This wireless technology may be simply described as the term used to explain the protocol of a short range frequency hopping radio link between devices in the 2.4GHz range. One of the ways that Bluetooth devices avoid interference with other systems, is by emitting at a very low power (1 milliwatt). This Low power emission limits the devices to a range of approximately 10meters (10m). Bluetooth technology was designed to operate in noisy radio frequency environment and is intended to alleviate the problems that accompany infrared and cable synchronised systems.
In essence, Bluetooth is a short-range radio link intended to replace the cable(s) connecting portable and/or fixed electronic terminals. Key features are robustness, low complexity, low power and low cost. Bluetooth operates in the unlicensed ISM band at 2.4 GHz. The range of this frequency band is 2400 – 2483.5 MHz. Lower Guard Band shall be 2 MHz and Upper Guard Band shall be 3.5 MHz. Channel spacing will be 1 MHz.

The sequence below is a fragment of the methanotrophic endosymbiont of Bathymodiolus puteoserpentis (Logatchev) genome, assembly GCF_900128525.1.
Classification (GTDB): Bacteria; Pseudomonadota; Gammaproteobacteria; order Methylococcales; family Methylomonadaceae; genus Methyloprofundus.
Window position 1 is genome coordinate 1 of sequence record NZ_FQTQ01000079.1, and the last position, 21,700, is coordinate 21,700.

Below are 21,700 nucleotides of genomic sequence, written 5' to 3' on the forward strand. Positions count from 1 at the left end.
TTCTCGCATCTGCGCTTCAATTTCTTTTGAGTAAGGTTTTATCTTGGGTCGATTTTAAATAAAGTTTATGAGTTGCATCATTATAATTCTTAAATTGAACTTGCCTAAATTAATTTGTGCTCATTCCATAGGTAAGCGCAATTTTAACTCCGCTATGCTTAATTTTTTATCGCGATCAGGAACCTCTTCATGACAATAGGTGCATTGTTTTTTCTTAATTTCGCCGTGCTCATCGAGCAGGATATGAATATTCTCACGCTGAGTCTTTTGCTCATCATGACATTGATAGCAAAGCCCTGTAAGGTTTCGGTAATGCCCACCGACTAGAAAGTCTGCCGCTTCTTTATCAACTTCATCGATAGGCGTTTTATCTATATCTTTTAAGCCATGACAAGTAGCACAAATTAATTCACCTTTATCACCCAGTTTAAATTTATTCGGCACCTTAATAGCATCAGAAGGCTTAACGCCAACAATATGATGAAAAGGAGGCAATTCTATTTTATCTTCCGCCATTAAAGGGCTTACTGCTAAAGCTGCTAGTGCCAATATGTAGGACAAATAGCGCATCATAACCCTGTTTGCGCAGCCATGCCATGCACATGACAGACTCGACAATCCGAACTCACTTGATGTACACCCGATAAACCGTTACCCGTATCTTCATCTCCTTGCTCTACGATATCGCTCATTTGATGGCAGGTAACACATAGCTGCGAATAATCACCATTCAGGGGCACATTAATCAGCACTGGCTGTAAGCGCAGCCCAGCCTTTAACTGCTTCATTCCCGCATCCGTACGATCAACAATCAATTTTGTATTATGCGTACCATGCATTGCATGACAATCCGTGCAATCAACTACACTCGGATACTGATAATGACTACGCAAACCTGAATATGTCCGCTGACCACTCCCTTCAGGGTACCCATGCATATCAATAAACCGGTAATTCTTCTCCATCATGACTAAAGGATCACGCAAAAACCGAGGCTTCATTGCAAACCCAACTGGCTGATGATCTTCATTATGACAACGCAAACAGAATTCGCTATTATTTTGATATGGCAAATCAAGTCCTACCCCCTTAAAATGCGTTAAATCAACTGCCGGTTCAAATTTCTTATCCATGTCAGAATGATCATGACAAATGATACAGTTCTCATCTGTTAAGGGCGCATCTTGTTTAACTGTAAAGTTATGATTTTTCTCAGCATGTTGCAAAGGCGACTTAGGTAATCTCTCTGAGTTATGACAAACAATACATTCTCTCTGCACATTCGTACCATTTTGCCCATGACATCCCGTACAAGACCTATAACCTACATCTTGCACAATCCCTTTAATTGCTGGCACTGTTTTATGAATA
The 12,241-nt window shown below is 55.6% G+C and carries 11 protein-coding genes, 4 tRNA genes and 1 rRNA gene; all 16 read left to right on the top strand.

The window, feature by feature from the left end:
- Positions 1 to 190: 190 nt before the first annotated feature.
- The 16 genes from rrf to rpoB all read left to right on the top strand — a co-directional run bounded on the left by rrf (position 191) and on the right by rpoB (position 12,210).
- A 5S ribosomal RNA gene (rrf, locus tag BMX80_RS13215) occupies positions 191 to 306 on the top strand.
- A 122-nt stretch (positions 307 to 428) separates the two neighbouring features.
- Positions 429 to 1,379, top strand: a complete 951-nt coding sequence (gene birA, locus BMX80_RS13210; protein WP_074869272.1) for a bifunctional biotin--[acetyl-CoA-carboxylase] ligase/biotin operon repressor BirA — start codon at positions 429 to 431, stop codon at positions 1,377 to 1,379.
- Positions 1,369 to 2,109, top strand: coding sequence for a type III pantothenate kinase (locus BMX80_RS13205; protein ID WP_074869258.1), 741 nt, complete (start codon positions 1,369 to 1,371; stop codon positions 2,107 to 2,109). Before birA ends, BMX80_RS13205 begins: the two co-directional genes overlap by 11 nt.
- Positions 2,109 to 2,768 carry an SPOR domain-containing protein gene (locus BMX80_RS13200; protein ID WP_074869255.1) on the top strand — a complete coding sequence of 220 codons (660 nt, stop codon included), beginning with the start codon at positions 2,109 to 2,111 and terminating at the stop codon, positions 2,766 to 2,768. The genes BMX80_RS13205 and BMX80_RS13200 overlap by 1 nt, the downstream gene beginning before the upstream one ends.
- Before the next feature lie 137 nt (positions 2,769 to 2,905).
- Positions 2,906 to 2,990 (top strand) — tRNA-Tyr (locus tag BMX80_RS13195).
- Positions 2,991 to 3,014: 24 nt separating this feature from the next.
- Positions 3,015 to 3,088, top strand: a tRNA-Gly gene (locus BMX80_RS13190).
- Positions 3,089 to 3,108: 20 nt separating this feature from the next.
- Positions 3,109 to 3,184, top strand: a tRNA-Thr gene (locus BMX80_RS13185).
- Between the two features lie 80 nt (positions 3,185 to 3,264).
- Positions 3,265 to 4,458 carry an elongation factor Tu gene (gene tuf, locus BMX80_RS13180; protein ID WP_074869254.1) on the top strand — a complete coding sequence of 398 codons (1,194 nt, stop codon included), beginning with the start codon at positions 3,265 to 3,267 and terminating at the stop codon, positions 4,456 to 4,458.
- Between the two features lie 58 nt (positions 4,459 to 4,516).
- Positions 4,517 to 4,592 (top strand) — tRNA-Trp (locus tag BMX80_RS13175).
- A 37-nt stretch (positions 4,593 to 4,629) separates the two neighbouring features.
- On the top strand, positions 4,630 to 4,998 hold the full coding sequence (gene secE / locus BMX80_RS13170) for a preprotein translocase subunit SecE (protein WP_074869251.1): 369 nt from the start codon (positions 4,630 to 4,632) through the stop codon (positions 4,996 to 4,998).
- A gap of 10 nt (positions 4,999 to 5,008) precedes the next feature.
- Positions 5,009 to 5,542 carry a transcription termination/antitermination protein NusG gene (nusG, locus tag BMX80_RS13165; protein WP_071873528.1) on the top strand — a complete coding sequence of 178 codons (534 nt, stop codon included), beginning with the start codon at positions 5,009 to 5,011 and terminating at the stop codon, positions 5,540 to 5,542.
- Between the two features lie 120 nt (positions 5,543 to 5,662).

There are several terms that must be used when discussing the topology of a Bluetooth network, they are piconet, scatter net, master units, slave units, MAC Address, parked units and ad hoc network. Since Frequency Hopping technology is employed by Bluetooth, multiple channels are defined for communication, where each channel is accessed by a different Frequency hopping sequence. A group of devices sharing a common channel is known as a Piconet or Personal Area Network (PAN). The devices within a piconet play two roles: Master unit or Slave unit. The master unit is the device in the piconet whose clock and hopping sequence are used to synchronise all other devices on the piconet. The slave units are the devices within a piconet that are synchronized to the master unit via its clocks and hopping sequence. The maximum number of slave units that can simultaneously be active in a piconet is seven (7).